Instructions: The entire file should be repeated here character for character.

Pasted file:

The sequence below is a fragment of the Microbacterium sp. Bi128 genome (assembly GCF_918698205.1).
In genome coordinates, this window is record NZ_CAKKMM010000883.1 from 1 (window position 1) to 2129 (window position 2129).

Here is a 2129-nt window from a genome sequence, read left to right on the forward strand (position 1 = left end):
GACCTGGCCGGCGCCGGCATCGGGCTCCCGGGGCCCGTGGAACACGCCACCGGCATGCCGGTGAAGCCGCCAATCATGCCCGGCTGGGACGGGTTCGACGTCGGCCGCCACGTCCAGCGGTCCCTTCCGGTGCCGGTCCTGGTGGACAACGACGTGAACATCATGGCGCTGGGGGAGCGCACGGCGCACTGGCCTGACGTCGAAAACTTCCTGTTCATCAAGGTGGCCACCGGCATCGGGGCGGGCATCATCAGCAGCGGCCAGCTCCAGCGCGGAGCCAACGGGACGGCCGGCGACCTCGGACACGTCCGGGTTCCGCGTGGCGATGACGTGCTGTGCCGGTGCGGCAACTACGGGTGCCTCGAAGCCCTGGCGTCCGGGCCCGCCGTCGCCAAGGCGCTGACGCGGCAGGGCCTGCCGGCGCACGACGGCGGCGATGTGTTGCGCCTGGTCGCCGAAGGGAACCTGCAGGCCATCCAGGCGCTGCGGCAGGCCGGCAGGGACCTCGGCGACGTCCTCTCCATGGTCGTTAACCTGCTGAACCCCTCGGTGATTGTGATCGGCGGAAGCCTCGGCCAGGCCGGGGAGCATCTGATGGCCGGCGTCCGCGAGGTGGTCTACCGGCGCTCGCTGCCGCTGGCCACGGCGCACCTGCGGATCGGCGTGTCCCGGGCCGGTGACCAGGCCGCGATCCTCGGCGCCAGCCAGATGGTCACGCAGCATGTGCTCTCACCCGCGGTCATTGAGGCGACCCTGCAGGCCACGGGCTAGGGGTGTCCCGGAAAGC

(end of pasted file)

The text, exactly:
The sequence below is a fragment of the Microbacterium sp. Bi128 genome (assembly GCF_918698205.1).
In genome coordinates, this window is record NZ_CAKKMM010000883.1 from 1 (window position 1) to 2129 (window position 2129).

Here is a 2129-nt window from a genome sequence, read left to right on the forward strand (position 1 = left end):
GACCTGGCCGGCGCCGGCATCGGGCTCCCGGGGCCCGTGGAACACGCCACCGGCATGCCGGTGAAGCCGCCAATCATGCCCGGCTGGGACGGGTTCGACGTCGGCCGCCACGTCCAGCGGTCCCTTCCGGTGCCGGTCCTGGTGGACAACGACGTGAACATCATGGCGCTGGGGGAGCGCACGGCGCACTGGCCTGACGTCGAAAACTTCCTGTTCATCAAGGTGGCCACCGGCATCGGGGCGGGCATCATCAGCAGCGGCCAGCTCCAGCGCGGAGCCAACGGGACGGCCGGCGACCTCGGACACGTCCGGGTTCCGCGTGGCGATGACGTGCTGTGCCGGTGCGGCAACTACGGGTGCCTCGAAGCCCTGGCGTCCGGGCCCGCCGTCGCCAAGGCGCTGACGCGGCAGGGCCTGCCGGCGCACGACGGCGGCGATGTGTTGCGCCTGGTCGCCGAAGGGAACCTGCAGGCCATCCAGGCGCTGCGGCAGGCCGGCAGGGACCTCGGCGACGTCCTCTCCATGGTCGTTAACCTGCTGAACCCCTCGGTGATTGTGATCGGCGGAAGCCTCGGCCAGGCCGGGGAGCATCTGATGGCCGGCGTCCGCGAGGTGGTCTACCGGCGCTCGCTGCCGCTGGCCACGGCGCACCTGCGGATCGGCGTGTCCCGGGCCGGTGACCAGGCCGCGATCCTCGGCGCCAGCCAGATGGTCACGCAGCATGTGCTCTCACCCGCGGTCATTGAGGCGACCCTGCAGGCCACGGGCTAGGGGTGTCCCGGAAAGC